2013 Annual Report
1a.Objectives (from AD-416):
The objective of the proposed research is to determine the bioavailability of the essential amino acid lysine in a commercial product thought to protect the amino acid from rumen catabolism and to determine if feeding this product to lactating dairy cows will increase yield of milk and milk components, improve N efficiency, and reduce urinary N excretion.
1b.Approach (from AD-416):
Two trials will be conducted with lactating dairy cows. Trial 1 will be a 2-phase study to assess lysine bioavailability from a particular product in lactating cows by comparing the plasma lysine response curve obtained when feeding the product to that occurring with abomasal infusion of known amounts of lysine. In Phase 1, lactating dairy cows with permanent ruminal cannulae will be fed a standard diet that exceeds their requirement for absorbed lysine (by supplementing with high levels of soybean meal). Five doses (0, 20, 40, 60 and 80 g/d) of L-lysine-HCl will abomasally infused via rumen cannula to generate a linear plasma lysine response curve. Design of Phase 1 will be a 5 x 5 Latin square with 3-d periods. Blood plasma will be sampled over the last 24 h of each infusion period to account for any diurnal variation in blood lysine concentration; plasma lysine will be quantified by ion-exchange chromatography. During Phase 2, the same dairy cows fed the same standard diet will be supplemented with the same 5 different doses of L-lysine, but in the form of the experimental product. Phase 2 will also be a 5 x 5 Latin square design, but with 7-d periods. Blood samples will be collected and analyzed as described for Phase 1. Trial 2 will be a lactation study conducted using diets based on alfalfa and corn silages, high moisture and ground-shelled corn, and supplemented with soybean meal and distillers dried grains. The tentative plan is to feed a 2 x 2 x 2 arrangement of diets: 2 levels of crude protein (15.0 and 17%), with and without supplementation of rumen-protected methionine, and with and without the rumen-protected lysine product studied in Trial 1. This trial will an incomplete 8x8 Latin square with 4, 4-week periods (total 16 weeks). Sixty-four cows in early or mid-lactation will be blocked into 8 squares by parity and days-in-milk. Cows will be housed at the U.S. Dairy Forage Center research farm at Prairie du Sac. Within squares, cows will be randomly assigned to treatment sequences; cows in each square will get only 4 of the 8 diets but all 8 diets will be replicated an equal number of times over all 8 squares. Ration and weighback samples will be collected daily to determine the amount and composition of the ration actually consumed. Milk samples will be taken mid-week at both milkings during weeks 3 and 4 of each experimental period and analyzed for fat, protein, lactose, SNF and milk urea N. Cows will be weighed on three consecutive days at the start and at the end of each period. Blood samples and spot fecal and urine samples will be collected at the end of every 4-week period. Blood plasma will be deproteinized and analyzed for urea and free amino acids. Internal markers in urine (creatinine) and feces (indigestible ADF) will be used to estimate urinary excretion of urea N and total N, apparent nutrient digestibility, and fecal N excretion. Net N balance will be computed from N intake, milk protein yield and estimated urinary and fecal N excretion. Experimental data will be analyzed using the mixed procedures of SAS.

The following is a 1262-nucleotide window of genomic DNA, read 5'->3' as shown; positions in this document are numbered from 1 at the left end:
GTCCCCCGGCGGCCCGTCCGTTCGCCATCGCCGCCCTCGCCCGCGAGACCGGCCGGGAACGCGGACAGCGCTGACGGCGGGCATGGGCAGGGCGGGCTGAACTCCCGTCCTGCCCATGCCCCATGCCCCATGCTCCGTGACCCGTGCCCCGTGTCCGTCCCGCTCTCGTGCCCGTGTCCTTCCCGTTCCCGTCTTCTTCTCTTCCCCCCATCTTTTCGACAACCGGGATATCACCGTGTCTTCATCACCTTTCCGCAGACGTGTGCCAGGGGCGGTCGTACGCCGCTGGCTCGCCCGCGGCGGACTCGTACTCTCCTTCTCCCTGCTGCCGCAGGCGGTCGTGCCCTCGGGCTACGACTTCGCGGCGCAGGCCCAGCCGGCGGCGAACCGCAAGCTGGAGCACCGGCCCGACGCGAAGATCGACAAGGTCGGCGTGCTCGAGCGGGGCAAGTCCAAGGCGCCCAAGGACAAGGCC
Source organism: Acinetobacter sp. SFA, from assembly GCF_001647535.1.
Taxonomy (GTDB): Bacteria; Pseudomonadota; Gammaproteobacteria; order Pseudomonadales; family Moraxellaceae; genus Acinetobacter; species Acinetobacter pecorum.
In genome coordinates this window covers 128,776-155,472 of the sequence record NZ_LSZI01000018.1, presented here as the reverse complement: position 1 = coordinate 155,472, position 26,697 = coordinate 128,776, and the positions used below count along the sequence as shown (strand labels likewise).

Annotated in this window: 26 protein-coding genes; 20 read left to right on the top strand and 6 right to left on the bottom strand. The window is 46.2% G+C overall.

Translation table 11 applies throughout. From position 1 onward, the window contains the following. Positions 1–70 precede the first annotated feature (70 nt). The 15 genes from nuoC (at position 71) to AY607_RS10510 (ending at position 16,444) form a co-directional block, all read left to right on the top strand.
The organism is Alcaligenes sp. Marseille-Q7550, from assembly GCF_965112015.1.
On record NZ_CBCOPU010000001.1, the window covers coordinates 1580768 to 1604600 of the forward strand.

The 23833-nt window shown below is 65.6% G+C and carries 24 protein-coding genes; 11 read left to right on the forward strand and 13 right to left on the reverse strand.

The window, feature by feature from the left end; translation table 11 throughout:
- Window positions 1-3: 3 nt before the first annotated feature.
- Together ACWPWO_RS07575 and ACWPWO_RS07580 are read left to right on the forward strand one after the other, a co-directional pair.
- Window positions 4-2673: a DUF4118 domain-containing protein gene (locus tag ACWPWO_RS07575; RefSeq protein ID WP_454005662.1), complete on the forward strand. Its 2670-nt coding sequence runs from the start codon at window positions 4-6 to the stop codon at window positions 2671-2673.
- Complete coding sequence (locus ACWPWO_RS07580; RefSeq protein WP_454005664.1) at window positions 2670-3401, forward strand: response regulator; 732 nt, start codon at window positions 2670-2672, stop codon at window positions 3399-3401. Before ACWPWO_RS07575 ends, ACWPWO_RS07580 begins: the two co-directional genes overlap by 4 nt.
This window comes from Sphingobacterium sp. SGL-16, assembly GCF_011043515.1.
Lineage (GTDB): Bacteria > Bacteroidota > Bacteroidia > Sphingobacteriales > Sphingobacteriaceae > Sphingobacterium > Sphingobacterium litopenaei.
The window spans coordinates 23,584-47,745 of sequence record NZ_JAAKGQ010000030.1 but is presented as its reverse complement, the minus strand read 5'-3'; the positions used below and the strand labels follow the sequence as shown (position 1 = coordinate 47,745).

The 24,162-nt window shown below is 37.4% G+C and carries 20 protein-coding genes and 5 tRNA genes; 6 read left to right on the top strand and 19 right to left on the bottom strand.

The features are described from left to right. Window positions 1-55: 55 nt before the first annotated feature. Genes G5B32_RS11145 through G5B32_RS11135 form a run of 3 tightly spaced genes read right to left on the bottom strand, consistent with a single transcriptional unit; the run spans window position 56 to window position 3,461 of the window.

This project is related to Objective 1 of the parent project: Maximize nitrogen (N) use efficiency and animal performance by determining the optimal levels and qualities of dietary protein appropriate for differing base forages in dairy cattle diets, and determining the influence of polyphenol (o-quinones, tannins) or other feed additives on feed N use efficiency. Lysine is an essential amino acid that is required by all higher animals to synthesize protein. Sometimes dairy cows do not receive sufficient lysine from microbial protein formation in the rumen plus dietary protein that escapes breakdown in the rumen (the cow’s usual sources). Results from two studies using lysine infusions followed by feeding of the rumen-protected lysine suggested that measurement of blood lysine concentration did not accurately indicate how much lysine was absorbed when rumen-protected lysine was fed. A feeding trial with lactating cows which were fed a diet that provided inadequate lysine (so that lysine was the limiting nutritional factor) showed that supplementing the rumen-protected lysine did not improve yield of milk or milk protein. This indicated that this source of rumen-protected lysine was ineffective in delivering lysine for absorption into the blood of the cow.